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Take a look at some of the most popular “smart gadgets” on the market:

1. Smart Door Locks

A smart lock lets you lock and unlock your doors by using your smartphone, a special key fob, or biometrics. These locks are keyless, and much more difficult for intruders to break into, making your home a lot safer. You can even use a special app to let people into your home if you are not there to greet them.

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2. Smart Kitchen Tools

Wouldn’t you just love to have a pot of coffee waiting for you when you get home from work? What about a “smart pan” that tells you exactly when you need to flip that omelet? From meat thermometers to kitchen scales, you’ll find a variety of “smart” gadgets designed to make culinary geeks salivate.

3. Mini Home Speaker Play:1

If you love big sound, but hate how much space big speakers take up, and if you want a stereo system that is no bigger than your fist, check out the Play:1 mini speaker. All you have to do is plug it in, connect, and then you can stream without worrying about any interruptions or interface. You can even add onto it, and have different music playing in different rooms.

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4. Wi-Fi Security Cameras

These are the latest in home security, and they connect to the Wi-Fi in your home. You can use your mobile devices to monitor what is going on in your home at all times, no matter where you are. Options include motion sensors, two-way audio, and different recording options.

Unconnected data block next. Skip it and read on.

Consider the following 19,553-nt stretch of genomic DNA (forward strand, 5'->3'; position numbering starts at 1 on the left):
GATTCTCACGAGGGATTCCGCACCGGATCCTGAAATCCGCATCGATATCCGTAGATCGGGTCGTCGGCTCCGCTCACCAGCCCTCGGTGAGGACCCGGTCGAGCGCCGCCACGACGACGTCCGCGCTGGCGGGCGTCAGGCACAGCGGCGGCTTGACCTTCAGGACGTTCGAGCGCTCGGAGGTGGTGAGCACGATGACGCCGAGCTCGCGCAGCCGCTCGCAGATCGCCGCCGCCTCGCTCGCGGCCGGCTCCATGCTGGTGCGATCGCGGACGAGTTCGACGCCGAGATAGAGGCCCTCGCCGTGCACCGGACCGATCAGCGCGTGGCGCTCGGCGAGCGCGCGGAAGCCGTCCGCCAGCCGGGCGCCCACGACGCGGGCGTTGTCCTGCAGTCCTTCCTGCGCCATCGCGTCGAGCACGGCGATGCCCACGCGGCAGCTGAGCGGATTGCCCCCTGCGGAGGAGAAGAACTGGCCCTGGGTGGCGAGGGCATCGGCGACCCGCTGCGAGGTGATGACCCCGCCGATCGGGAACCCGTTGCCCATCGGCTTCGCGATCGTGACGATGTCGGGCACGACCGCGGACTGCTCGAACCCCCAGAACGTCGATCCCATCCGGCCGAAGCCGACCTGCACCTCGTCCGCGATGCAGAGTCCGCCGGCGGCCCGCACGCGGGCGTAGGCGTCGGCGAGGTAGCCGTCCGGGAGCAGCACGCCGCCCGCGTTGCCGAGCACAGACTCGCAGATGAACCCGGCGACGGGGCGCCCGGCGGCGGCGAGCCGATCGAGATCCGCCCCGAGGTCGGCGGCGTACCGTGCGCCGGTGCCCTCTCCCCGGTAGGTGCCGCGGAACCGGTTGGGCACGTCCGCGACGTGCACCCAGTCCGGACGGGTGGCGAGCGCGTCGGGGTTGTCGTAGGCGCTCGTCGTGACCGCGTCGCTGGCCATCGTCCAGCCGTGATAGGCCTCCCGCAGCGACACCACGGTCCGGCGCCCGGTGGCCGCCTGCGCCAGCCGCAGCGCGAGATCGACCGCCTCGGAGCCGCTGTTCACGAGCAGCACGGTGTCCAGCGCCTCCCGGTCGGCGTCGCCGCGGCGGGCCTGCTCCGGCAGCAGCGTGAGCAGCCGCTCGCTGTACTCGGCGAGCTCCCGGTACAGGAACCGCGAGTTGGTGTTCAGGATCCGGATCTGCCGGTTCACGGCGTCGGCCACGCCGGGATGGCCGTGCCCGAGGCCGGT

5. Nest Thermostat

This is a thermostat that lives with you. It can sense seasonal changes, temperature changes, etc., and it will adjust itself automatically. You will never have to fiddle with a thermostat dial or keypad again, because this one basically does all of the work for you. It can also help you to save as much as 12% on heating bills, and 15% on cooling bills.

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6. Smart Lighting

Control your home lighting from your remote device. This is great if you are out and want to make sure that there are some lights on. It is designed to be energy efficient, so it will pay for itself over time because you won’t have to spend so much on your monthly energy bills.

7. Google Chromecast Ultra

Whether you love movies, television shows, music, etc., you can stream it all using Google Chromecast Ultra. Stream all of the entertainment you love in up to 4K UHD and HDR, for just $69 monthly.

8. Canary

This home security system will automatically contact emergency services when they are needed. This system offers both video and audio surveillance, so there will be evidence if there are any break-ins on your property. You can also use it to check up on what’s happening at home when you are not there, including to make sure the kids are doing their homework.

Featured photo credit: Karolina via kaboompics.com